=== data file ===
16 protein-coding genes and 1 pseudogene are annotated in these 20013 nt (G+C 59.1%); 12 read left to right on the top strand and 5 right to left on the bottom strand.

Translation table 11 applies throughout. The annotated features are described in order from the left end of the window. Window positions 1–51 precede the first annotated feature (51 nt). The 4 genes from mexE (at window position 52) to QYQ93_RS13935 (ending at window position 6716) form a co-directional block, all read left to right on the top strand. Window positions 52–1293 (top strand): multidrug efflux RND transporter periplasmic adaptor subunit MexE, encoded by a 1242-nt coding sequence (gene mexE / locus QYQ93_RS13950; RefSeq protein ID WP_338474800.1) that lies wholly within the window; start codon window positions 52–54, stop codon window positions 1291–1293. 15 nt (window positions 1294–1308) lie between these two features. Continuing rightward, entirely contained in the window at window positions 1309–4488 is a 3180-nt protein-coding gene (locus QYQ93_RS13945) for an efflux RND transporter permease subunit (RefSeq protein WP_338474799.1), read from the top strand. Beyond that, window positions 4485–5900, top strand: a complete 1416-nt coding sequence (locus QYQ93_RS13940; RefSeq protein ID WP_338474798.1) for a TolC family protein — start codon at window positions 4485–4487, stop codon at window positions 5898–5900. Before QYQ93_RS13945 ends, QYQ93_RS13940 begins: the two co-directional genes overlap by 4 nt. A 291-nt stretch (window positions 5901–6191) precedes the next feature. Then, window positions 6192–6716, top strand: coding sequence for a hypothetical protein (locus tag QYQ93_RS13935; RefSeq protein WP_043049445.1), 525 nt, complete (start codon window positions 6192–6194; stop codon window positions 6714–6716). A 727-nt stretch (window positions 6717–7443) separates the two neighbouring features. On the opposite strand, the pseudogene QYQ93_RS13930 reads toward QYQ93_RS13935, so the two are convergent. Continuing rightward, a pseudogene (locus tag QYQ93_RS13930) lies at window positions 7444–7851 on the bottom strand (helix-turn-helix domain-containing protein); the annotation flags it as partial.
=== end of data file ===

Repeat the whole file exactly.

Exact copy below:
16 protein-coding genes and 1 pseudogene are annotated in these 20013 nt (G+C 59.1%); 12 read left to right on the top strand and 5 right to left on the bottom strand.

Translation table 11 applies throughout. The annotated features are described in order from the left end of the window. Window positions 1–51 precede the first annotated feature (51 nt). The 4 genes from mexE (at window position 52) to QYQ93_RS13935 (ending at window position 6716) form a co-directional block, all read left to right on the top strand. Window positions 52–1293 (top strand): multidrug efflux RND transporter periplasmic adaptor subunit MexE, encoded by a 1242-nt coding sequence (gene mexE / locus QYQ93_RS13950; RefSeq protein ID WP_338474800.1) that lies wholly within the window; start codon window positions 52–54, stop codon window positions 1291–1293. 15 nt (window positions 1294–1308) lie between these two features. Continuing rightward, entirely contained in the window at window positions 1309–4488 is a 3180-nt protein-coding gene (locus QYQ93_RS13945) for an efflux RND transporter permease subunit (RefSeq protein WP_338474799.1), read from the top strand. Beyond that, window positions 4485–5900, top strand: a complete 1416-nt coding sequence (locus QYQ93_RS13940; RefSeq protein ID WP_338474798.1) for a TolC family protein — start codon at window positions 4485–4487, stop codon at window positions 5898–5900. Before QYQ93_RS13945 ends, QYQ93_RS13940 begins: the two co-directional genes overlap by 4 nt. A 291-nt stretch (window positions 5901–6191) precedes the next feature. Then, window positions 6192–6716, top strand: coding sequence for a hypothetical protein (locus tag QYQ93_RS13935; RefSeq protein WP_043049445.1), 525 nt, complete (start codon window positions 6192–6194; stop codon window positions 6714–6716). A 727-nt stretch (window positions 6717–7443) separates the two neighbouring features. On the opposite strand, the pseudogene QYQ93_RS13930 reads toward QYQ93_RS13935, so the two are convergent. Continuing rightward, a pseudogene (locus tag QYQ93_RS13930) lies at window positions 7444–7851 on the bottom strand (helix-turn-helix domain-containing protein); the annotation flags it as partial.